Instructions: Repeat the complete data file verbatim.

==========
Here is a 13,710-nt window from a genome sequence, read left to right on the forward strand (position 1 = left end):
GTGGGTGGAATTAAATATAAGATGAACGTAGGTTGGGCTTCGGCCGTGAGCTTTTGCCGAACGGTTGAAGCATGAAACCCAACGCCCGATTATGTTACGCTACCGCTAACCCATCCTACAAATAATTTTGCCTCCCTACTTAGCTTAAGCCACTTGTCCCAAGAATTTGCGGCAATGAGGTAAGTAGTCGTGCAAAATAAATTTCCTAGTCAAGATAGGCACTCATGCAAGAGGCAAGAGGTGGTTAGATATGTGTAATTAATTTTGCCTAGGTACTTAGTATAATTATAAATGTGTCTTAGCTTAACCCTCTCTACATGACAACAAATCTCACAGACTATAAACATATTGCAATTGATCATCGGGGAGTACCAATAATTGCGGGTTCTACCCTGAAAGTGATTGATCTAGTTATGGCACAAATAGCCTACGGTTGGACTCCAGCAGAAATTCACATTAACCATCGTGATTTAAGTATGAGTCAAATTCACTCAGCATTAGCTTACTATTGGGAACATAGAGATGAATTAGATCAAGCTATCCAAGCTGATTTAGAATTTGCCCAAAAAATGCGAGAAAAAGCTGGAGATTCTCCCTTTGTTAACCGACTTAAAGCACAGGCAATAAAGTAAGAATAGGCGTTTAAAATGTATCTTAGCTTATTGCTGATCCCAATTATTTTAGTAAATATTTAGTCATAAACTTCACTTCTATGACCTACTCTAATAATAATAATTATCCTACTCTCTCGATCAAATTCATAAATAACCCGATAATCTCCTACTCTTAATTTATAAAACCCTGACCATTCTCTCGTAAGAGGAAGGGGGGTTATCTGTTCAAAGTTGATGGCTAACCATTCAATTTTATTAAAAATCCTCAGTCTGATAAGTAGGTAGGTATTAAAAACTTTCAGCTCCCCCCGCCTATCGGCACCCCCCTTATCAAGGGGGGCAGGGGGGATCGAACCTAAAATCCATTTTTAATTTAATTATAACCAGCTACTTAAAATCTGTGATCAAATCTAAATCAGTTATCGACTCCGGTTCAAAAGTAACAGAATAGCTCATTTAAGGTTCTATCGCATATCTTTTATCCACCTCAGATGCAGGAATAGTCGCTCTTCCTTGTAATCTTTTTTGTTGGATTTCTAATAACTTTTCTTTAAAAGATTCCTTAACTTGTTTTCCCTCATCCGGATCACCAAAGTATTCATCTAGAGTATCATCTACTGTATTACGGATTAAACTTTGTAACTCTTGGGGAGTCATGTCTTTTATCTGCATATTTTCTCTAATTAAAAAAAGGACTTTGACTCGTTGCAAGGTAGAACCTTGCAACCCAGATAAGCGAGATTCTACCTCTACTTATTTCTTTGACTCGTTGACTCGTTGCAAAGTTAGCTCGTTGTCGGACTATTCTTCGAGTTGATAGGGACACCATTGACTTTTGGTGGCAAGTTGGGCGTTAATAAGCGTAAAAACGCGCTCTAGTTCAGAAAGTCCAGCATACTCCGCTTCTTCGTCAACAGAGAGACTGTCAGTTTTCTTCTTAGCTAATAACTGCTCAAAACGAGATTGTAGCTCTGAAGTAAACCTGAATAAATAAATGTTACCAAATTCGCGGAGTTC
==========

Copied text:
Here is a 13,710-nt window from a genome sequence, read left to right on the forward strand (position 1 = left end):
GTGGGTGGAATTAAATATAAGATGAACGTAGGTTGGGCTTCGGCCGTGAGCTTTTGCCGAACGGTTGAAGCATGAAACCCAACGCCCGATTATGTTACGCTACCGCTAACCCATCCTACAAATAATTTTGCCTCCCTACTTAGCTTAAGCCACTTGTCCCAAGAATTTGCGGCAATGAGGTAAGTAGTCGTGCAAAATAAATTTCCTAGTCAAGATAGGCACTCATGCAAGAGGCAAGAGGTGGTTAGATATGTGTAATTAATTTTGCCTAGGTACTTAGTATAATTATAAATGTGTCTTAGCTTAACCCTCTCTACATGACAACAAATCTCACAGACTATAAACATATTGCAATTGATCATCGGGGAGTACCAATAATTGCGGGTTCTACCCTGAAAGTGATTGATCTAGTTATGGCACAAATAGCCTACGGTTGGACTCCAGCAGAAATTCACATTAACCATCGTGATTTAAGTATGAGTCAAATTCACTCAGCATTAGCTTACTATTGGGAACATAGAGATGAATTAGATCAAGCTATCCAAGCTGATTTAGAATTTGCCCAAAAAATGCGAGAAAAAGCTGGAGATTCTCCCTTTGTTAACCGACTTAAAGCACAGGCAATAAAGTAAGAATAGGCGTTTAAAATGTATCTTAGCTTATTGCTGATCCCAATTATTTTAGTAAATATTTAGTCATAAACTTCACTTCTATGACCTACTCTAATAATAATAATTATCCTACTCTCTCGATCAAATTCATAAATAACCCGATAATCTCCTACTCTTAATTTATAAAACCCTGACCATTCTCTCGTAAGAGGAAGGGGGGTTATCTGTTCAAAGTTGATGGCTAACCATTCAATTTTATTAAAAATCCTCAGTCTGATAAGTAGGTAGGTATTAAAAACTTTCAGCTCCCCCCGCCTATCGGCACCCCCCTTATCAAGGGGGGCAGGGGGGATCGAACCTAAAATCCATTTTTAATTTAATTATAACCAGCTACTTAAAATCTGTGATCAAATCTAAATCAGTTATCGACTCCGGTTCAAAAGTAACAGAATAGCTCATTTAAGGTTCTATCGCATATCTTTTATCCACCTCAGATGCAGGAATAGTCGCTCTTCCTTGTAATCTTTTTTGTTGGATTTCTAATAACTTTTCTTTAAAAGATTCCTTAACTTGTTTTCCCTCATCCGGATCACCAAAGTATTCATCTAGAGTATCATCTACTGTATTACGGATTAAACTTTGTAACTCTTGGGGAGTCATGTCTTTTATCTGCATATTTTCTCTAATTAAAAAAAGGACTTTGACTCGTTGCAAGGTAGAACCTTGCAACCCAGATAAGCGAGATTCTACCTCTACTTATTTCTTTGACTCGTTGACTCGTTGCAAAGTTAGCTCGTTGTCGGACTATTCTTCGAGTTGATAGGGACACCATTGACTTTTGGTGGCAAGTTGGGCGTTAATAAGCGTAAAAACGCGCTCTAGTTCAGAAAGTCCAGCATACTCCGCTTCTTCGTCAACAGAGAGACTGTCAGTTTTCTTCTTAGCTAATAACTGCTCAAAACGAGATTGTAGCTCTGAAGTAAACCTGAATAAATAAATGTTACCAAATTCGCGGAGTTC